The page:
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Aztecs Empire


The term Aztec is used for a group of people in Central Mexico, though there never was any particular type of people group known as the Aztec. The Mexica people were the main part of the empire but there were many other cultures that were a part of the civilization that was about to be discovered by the Spanish.

The empire was ruled by placing local governments since the Aztecs did not want to rule every city state directly. But the Local government was forced to pay a variable amount as a tribute to the Triple Alliance (Most of it going to Tenochtitlan). Ruling through a local government helped establish continuity and stability.



The Aztec capital of Tenochtitlan became the largest city of Pre-Columbian Americas by the early 16 century CE and had about 200,000 inhabitants that time.

Tenochtitlan was a huge trading center with an in-flow and out-flow of goods such as gold, cotton, tobacco, pottery, weapons, tools, turquoise, cacao beans, foods and even slaves. Two things which particularly caught the eyes of the Spanish invaders were The Templo Mayor pyramid and huge stone sculptures. Their water management was well planned which increased the agricultural capacity of the Aztecs.

The Aztec Empire of 1519 was considered to be the most of the powerful Mesoamerican kingdom of all time. The multi-ethnic, multi-lingual realm stretched for more than 80,000 square miles through many parts of what is now central and southern Mexico.

The Aztecs were themselves appreciative of fine art and they collected pieces from across their empire to be brought back to Tenochtitlán and often ceremonially buried (Catwright, 2014). Aztec art was nothing but eclectic and ranged from miniature engraved precious objects to massive stone temples. Monumental sculptures were a particular favourite and could be fearsome monstrosities such as the colossal Coatlicue statue or be very life-like such as the famous sculpture of a seated Xochipilli.

Composed in societies and joined to the principle royal residences, artisans could represent considerable authority in metalwork, wood cutting or stone model, with materials utilized, for example, amethyst, shake gem, gold, silver, and fascinating plumes. Maybe probably the most striking craftsmanship articles are those which utilized turquoise mosaic, for example, the renowned veil of Xuihtecuhtli. Regular types of stoneware vessels incorporate human vases in splendid hues and of exceptional note was the finely made and profoundly prized Cholula product from Cholollan.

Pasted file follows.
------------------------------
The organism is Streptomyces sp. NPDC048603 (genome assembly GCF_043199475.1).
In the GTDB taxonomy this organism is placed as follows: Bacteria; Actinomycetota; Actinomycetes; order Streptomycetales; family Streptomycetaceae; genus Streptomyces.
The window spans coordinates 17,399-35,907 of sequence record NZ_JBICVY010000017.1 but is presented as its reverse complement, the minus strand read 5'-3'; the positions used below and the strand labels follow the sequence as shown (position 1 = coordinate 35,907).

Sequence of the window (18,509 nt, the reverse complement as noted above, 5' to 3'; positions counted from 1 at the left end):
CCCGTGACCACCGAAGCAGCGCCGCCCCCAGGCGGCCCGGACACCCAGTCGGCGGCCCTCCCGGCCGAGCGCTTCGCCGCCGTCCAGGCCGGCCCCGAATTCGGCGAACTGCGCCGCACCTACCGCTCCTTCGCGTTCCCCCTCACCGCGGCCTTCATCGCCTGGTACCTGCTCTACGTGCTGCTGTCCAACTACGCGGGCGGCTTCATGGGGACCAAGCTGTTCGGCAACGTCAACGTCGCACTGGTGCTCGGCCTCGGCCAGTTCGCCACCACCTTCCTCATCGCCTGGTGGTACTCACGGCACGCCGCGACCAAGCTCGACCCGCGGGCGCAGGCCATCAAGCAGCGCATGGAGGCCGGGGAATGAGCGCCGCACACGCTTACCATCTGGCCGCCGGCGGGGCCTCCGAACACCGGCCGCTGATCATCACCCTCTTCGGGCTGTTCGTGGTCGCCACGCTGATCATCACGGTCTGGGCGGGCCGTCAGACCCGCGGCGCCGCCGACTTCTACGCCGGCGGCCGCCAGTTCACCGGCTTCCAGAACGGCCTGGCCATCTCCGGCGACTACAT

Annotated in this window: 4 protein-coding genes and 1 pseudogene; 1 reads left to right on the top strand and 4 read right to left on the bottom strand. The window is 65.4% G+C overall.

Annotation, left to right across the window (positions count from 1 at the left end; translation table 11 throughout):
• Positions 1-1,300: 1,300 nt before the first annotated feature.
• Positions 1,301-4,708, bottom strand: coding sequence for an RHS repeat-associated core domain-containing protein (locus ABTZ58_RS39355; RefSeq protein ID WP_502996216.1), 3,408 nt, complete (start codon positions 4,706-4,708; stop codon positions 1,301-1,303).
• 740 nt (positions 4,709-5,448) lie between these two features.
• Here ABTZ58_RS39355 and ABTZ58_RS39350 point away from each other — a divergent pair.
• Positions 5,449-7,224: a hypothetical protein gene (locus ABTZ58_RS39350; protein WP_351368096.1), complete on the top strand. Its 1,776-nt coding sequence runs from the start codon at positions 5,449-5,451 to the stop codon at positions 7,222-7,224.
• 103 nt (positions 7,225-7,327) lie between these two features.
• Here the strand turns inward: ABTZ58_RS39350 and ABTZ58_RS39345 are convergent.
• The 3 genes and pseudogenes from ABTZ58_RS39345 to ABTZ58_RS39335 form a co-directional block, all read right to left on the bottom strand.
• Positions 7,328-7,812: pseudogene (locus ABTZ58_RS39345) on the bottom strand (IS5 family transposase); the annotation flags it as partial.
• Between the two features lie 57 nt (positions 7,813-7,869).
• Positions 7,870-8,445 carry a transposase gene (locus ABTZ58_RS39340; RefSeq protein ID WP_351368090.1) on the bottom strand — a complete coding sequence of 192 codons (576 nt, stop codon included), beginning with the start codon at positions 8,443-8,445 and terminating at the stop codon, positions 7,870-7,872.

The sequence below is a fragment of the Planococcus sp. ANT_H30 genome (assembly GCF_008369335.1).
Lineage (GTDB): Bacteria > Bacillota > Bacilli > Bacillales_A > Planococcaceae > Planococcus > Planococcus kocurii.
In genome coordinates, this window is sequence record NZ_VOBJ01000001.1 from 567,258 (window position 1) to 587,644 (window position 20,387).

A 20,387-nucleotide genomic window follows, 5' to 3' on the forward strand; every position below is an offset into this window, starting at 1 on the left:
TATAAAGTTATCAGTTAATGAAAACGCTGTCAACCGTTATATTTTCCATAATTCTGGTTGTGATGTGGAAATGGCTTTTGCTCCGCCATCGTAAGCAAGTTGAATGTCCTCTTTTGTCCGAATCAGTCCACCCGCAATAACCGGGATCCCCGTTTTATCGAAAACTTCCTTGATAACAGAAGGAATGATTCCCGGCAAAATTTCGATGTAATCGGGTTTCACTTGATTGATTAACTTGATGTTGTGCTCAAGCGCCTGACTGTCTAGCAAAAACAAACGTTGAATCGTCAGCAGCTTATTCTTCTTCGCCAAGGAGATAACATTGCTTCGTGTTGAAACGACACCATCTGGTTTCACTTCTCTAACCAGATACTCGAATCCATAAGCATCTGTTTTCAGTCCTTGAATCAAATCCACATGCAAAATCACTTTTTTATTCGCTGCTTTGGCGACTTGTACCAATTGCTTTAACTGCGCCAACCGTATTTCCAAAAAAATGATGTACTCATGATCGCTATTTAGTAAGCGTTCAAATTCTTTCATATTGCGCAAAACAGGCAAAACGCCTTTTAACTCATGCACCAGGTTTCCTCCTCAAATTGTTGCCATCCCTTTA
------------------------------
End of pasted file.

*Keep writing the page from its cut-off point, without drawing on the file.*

Aztec workmanship delineated all way of subjects however particularly mainstream were creatures, plants and divine beings, especially those identified with fruitfulness and horticulture. Workmanship could likewise be utilized as publicity to spread the royal predominance of Tenochtitlan. Illustrations, for example, the Sun Stone, Stone of Tizoc, and Throne of Motecuhzoma II all depict Aztec belief system and try to firmly connect political rulers to inestimable occasions and even the divine beings themselves. Indeed, even design could accomplish this point, for instance, the Templo Mayor pyramid looked to imitate the hallowed snake heap of Aztec mythology, Coatepec, and sanctuaries and statues bearing Aztec images were set up over the domain.

Not just the political and religious capital, Tenochtitlán was likewise an enormous exchanging focus with merchandise streaming in and out, for example, gold, greenstone, turquoise, cotton, cacao beans, tobacco, ceramics, apparatuses, weapons, foodstuffs (tortillas, chile sauces, maize, beans, and even creepy crawlies, for instance) and slaves. The Spanish intruders were immensely inspired by the city's magnificence and wonderful design and work of art, particularly the Templo Mayor pyramid and monstrous stone figures.

Ruling the city was the colossal Sacred Precinct with its sanctuaries and grand ball court. Tenochtitlan's water administration was additionally noteworthy with substantial waterways befuddling the city which was itself encompassed by chinampas - raised and overflowed fields - which significantly expanded the rural limit of the Aztecs. There were additionally hostile to surge dykes, simulated supplies for new water, and magnificent bloom gardens dabbed around the city.

To sum up, the Aztec empire comprised of a variety of cultures and languages. The empire reached its peak mainly because of two things; first the fact that there was a great deal of import and export in the empire and second, their love for fine art and architecture. They were known for their art and architecture. The architecture used various craftsmanship articles and stoneware vessels to produce the final product. But besides art and architecture, Tenochtitlan was also very well known for its political system. They had a strong and well planned political structure. Since the Aztecs did not want to rule directly, they had placed a local government to rule over the empire and help maintain continuity and stability throughout the empire. Their water administration was also very well planned with the raised and overflowed fields giving the Aztecs an advantage in the field of agriculture.




Schmal, B. J. (2004). History of Mexico - The Aztec Empire. Retrieved October 28, 2016, from

Cartwright, M. (2014). Aztec Civilization. Ancient History Encyclopedia. Retrieved from

The Aztec Empire. Retrieved from